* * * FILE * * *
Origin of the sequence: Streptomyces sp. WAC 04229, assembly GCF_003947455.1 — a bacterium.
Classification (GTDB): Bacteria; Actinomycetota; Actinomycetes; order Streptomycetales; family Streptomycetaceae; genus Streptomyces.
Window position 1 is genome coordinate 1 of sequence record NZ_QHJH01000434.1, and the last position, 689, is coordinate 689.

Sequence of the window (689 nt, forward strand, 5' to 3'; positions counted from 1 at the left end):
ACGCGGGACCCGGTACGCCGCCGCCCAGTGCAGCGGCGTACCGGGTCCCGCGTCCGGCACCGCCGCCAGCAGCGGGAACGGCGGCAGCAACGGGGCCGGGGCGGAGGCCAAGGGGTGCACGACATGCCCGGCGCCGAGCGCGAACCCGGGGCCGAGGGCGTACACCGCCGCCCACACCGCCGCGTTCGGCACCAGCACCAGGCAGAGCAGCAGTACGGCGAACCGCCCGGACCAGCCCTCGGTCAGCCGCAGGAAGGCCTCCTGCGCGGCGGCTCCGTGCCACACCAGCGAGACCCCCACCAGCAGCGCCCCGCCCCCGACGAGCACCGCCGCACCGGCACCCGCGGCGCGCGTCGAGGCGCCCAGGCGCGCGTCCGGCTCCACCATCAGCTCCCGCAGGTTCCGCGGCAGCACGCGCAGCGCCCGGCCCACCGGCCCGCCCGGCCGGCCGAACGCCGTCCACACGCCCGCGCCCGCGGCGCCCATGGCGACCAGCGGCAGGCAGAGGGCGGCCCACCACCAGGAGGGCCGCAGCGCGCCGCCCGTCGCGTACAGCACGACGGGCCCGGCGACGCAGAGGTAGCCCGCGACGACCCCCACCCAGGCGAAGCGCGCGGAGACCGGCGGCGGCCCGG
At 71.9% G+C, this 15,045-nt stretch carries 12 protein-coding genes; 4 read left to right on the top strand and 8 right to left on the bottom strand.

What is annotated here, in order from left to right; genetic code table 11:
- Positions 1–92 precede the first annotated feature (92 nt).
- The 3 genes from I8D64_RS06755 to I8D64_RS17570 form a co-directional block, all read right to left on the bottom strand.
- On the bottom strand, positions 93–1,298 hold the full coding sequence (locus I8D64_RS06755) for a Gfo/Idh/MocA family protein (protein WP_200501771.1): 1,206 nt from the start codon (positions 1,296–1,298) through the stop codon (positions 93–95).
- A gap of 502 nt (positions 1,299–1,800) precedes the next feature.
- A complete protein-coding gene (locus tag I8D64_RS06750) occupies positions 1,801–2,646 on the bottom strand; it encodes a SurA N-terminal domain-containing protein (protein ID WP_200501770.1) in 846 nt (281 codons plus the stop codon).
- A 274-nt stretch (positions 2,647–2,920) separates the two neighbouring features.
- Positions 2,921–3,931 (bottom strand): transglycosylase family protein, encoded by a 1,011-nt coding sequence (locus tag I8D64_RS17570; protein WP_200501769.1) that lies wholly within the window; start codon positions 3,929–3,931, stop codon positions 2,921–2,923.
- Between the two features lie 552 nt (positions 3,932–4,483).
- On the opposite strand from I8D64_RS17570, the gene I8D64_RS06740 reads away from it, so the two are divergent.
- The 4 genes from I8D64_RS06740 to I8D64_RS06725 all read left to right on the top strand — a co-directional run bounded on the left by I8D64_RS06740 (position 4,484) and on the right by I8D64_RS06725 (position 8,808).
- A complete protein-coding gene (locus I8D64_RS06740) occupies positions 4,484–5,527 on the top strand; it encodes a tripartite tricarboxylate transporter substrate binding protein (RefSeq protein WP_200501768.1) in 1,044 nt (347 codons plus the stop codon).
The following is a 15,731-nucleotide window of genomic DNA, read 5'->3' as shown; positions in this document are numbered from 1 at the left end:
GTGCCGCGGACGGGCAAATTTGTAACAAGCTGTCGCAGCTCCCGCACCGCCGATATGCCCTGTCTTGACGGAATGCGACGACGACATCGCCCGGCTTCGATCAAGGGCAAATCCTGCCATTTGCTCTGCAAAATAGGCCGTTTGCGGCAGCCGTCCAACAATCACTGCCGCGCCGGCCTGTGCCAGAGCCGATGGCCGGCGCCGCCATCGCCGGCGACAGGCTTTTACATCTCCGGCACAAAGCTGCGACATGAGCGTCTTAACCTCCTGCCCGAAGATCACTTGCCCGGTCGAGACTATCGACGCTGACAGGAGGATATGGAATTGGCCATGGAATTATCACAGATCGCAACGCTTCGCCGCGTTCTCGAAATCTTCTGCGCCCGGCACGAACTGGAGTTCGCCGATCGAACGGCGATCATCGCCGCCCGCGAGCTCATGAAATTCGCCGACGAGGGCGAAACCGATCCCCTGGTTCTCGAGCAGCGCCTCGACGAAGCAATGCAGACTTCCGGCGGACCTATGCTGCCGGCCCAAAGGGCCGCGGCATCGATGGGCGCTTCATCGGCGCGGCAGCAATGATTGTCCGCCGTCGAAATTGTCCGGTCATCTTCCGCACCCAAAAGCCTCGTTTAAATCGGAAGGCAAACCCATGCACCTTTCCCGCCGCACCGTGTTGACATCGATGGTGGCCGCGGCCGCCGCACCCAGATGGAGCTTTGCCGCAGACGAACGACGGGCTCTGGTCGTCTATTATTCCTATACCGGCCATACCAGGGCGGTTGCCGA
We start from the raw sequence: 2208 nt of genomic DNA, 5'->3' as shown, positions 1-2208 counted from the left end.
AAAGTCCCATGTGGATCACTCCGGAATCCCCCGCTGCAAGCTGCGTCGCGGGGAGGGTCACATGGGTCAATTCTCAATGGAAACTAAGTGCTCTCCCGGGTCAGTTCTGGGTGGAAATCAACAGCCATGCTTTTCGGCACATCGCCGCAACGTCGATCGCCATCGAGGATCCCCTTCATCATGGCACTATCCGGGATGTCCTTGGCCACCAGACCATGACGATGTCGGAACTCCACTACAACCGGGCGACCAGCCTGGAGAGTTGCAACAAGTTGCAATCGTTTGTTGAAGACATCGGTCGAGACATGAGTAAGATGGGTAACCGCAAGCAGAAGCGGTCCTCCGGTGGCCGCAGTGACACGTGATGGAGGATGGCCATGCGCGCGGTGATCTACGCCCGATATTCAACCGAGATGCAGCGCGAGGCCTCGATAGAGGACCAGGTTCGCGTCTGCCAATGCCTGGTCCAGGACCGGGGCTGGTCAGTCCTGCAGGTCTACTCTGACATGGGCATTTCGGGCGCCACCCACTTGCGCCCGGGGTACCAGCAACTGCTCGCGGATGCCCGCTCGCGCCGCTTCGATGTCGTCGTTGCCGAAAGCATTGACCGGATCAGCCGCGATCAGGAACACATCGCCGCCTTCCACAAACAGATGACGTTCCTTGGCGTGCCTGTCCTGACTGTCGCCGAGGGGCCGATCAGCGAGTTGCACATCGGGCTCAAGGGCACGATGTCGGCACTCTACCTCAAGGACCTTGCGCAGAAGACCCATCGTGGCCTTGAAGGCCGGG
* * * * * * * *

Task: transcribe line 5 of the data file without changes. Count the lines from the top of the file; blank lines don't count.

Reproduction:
ACGCGGGACCCGGTACGCCGCCGCCCAGTGCAGCGGCGTACCGGGTCCCGCGTCCGGCACCGCCGCCAGCAGCGGGAACGGCGGCAGCAACGGGGCCGGGGCGGAGGCCAAGGGGTGCACGACATGCCCGGCGCCGAGCGCGAACCCGGGGCCGAGGGCGTACACCGCCGCCCACACCGCCGCGTTCGGCACCAGCACCAGGCAGAGCAGCAGTACGGCGAACCGCCCGGACCAGCCCTCGGTCAGCCGCAGGAAGGCCTCCTGCGCGGCGGCTCCGTGCCACACCAGCGAGACCCCCACCAGCAGCGCCCCGCCCCCGACGAGCACCGCCGCACCGGCACCCGCGGCGCGCGTCGAGGCGCCCAGGCGCGCGTCCGGCTCCACCATCAGCTCCCGCAGGTTCCGCGGCAGCACGCGCAGCGCCCGGCCCACCGGCCCGCCCGGCCGGCCGAACGCCGTCCACACGCCCGCGCCCGCGGCGCCCATGGCGACCAGCGGCAGGCAGAGGGCGGCCCACCACCAGGAGGGCCGCAGCGCGCCGCCCGTCGCGTACAGCACGACGGGCCCGGCGACGCAGAGGTAGCCCGCGACGACCCCCACCCAGGCGAAGCGCGCGGAGACCGGCGGCGGCCCGG